Despite the undeniable success of Beijing in important areas of domestic policy, such as economic and social development of the areas of ethno-religious minorities, there are often excesses of various types and scales of occurring in China that may very well be qualified as separatist manifestations.
While separatism problems themselves are inherent, to some extent, in other leading world powers also. For example, they manifest themselves in a variety of ways and often in acute form (including armed struggle) in neighboring India. The worst thing for any major player in the intensifying global game is that such excesses are prone to become events of the international life, and geopolitical opponents never miss an opportunity to interpret every such incident in their own ways.
Until recently, the biggest concern for Beijing was the Xinjiang Uyghur Autonomous Region (XUAR), the radical Islamist groups from which have repeatedly carried out large-scale terrorist attacks in various parts of China.
Two years ago (at the peak of the Uyghur terrorist activity), Beijing took countermeasures in the territory of XUAR that were met with negative criticism from the US and Japan. Sharp criticism was also made by Turkey, which fitted into an evident “pan-Turkey” trend of Ankara’s foreign policy, and it even went so far as to threaten the second biggest world power with retaliation.
In recent years, there have been separatist manifestations in Hong Kong (holding the status of Special Administrative Region along with Macau), the Tibet Autonomous Region (TAR) and Taiwan. The situation in the Inner Mongolia Autonomous Region (where the proportion of actual Mongols is only 20%) seems relatively calm. Whereas a few years ago, the issue of separatist manifestations in IMAR was quite relevant and served as one of the key sources of friction in China’s relations with the Mongolian Republic.
The nature separatism smoldering in Hong Kong is not due to ethnic and religious population characteristics, but the fact that the Hans lived under British rule for a long time (almost 150 years), that is, they were separated from life of the mainland. By the time of the return (in 1999) to the “bosom of the motherland,” they were quite different from the Hans of the latter. The political culture of one of the leading European countries couldn’t help but have a long-term impact on the political and social identity of Hong Kong.
The process of political fitting-in of Hong Kong and the mainland isn’t that simple and is accompanied by various kinds of excesses. The most serious of them, (and, as it turns out, not completely resolved, took place in autumn 2014. It was called as the “umbrella movement” and was considered in HBO before.
Another separatist manifestation associated with the Tibet Autonomous Region (TAR) was discovered this time not in the territory of Tibet, but in neighboring India. According to the latest estimates, about 110 thousand Tibetans live in areas of compact settlement here, which accounts for about 3% of the population of TAR. They are mostly refugees (and their descendants) who have left Tibet over the past 70 years. The largest wave of emigration followed the riots in 1959 that were severely suppressed by Beijing.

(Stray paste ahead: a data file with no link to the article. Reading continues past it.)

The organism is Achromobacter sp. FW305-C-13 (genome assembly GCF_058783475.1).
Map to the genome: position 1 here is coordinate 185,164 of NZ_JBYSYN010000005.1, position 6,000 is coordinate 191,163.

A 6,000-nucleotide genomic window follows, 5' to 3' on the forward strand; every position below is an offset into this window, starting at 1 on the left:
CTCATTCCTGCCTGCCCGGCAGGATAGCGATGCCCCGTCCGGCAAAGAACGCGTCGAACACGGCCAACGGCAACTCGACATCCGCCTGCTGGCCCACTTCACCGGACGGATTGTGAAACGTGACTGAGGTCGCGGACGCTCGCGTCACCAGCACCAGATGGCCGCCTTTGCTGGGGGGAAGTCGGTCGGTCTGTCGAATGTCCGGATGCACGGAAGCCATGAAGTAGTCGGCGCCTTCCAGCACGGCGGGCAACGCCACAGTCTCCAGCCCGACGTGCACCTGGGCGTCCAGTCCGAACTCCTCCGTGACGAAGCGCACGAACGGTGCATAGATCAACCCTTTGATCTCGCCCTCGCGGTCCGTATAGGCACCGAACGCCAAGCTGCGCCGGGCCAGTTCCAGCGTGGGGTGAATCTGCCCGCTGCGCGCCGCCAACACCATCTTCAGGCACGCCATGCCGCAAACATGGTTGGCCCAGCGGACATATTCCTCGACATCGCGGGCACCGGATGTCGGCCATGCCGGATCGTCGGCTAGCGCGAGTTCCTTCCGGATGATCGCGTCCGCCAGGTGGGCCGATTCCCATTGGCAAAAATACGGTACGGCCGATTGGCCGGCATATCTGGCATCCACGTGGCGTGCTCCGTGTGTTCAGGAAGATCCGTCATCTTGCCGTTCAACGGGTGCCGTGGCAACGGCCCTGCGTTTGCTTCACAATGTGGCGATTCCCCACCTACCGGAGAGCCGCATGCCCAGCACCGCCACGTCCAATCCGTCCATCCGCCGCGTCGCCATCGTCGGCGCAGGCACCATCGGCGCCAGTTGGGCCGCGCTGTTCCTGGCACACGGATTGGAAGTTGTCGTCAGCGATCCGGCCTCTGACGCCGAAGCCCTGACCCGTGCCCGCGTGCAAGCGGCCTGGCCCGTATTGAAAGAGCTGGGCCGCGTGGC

The most famous refugee was the spiritual leader of world Buddhism, the 14th Dalai Lama. Since then, the fact of his staying in India and the international activity carried out from the territory of this country under the banner of spiritual care for its followers, has become one of the main problems in Beijing’s policy toward TAR. The second most important factor is that the parliament and government continue to function in exile in the territory of India.
The current Dalai Lama enjoys the open patronage of the US where he went for treatment on January 19 this year. It is more than likely that the 80-year-old Buddhist leader really needs medical assistance. However, according to the chronicle of the website of the Russian representative office of the 14th Dalai Lama, he continues to lead a very intensive way of life in the US, lecturing both at the Mayo Clinic in Rochester (where this medical assistance is provided to him), and in American universities.
In connection with his two month visit to the United States, the 14th Dalai Lama was absent at the most important for world Buddhism events in winter 2016 (the most significant of which is, “Kalachakra initiation”, was postponed for a year) that are held in the temple complex in Bodhgaya in north India.
The absence of the Buddhist leader at the celebrations proved to be to the point in one important aspect. The fact is that three popular representatives of Chinese pop culture came to attend them in mid-February. According to one of the Chinese government websites, during the events they were located in an unacceptable vicinity of two chief deputies of the 14th Dalai Lama, as well as members of the Tibetan government-in-ex
Thus, the Chinese pop stars (wittingly or unwittingly) made what appeared to be an act of Tibetan separatism. And if the world Buddhist leader had been at the celebrations, he could not have avoided being in the proximity to them, or even some action in relation to the Buddhist converts from the mainland. Then the negative Chinese reaction to this event would have gone far beyond the article in the Global Times with a didactic title “Holidays are not an occasion for swamps of Tibetan separatism“.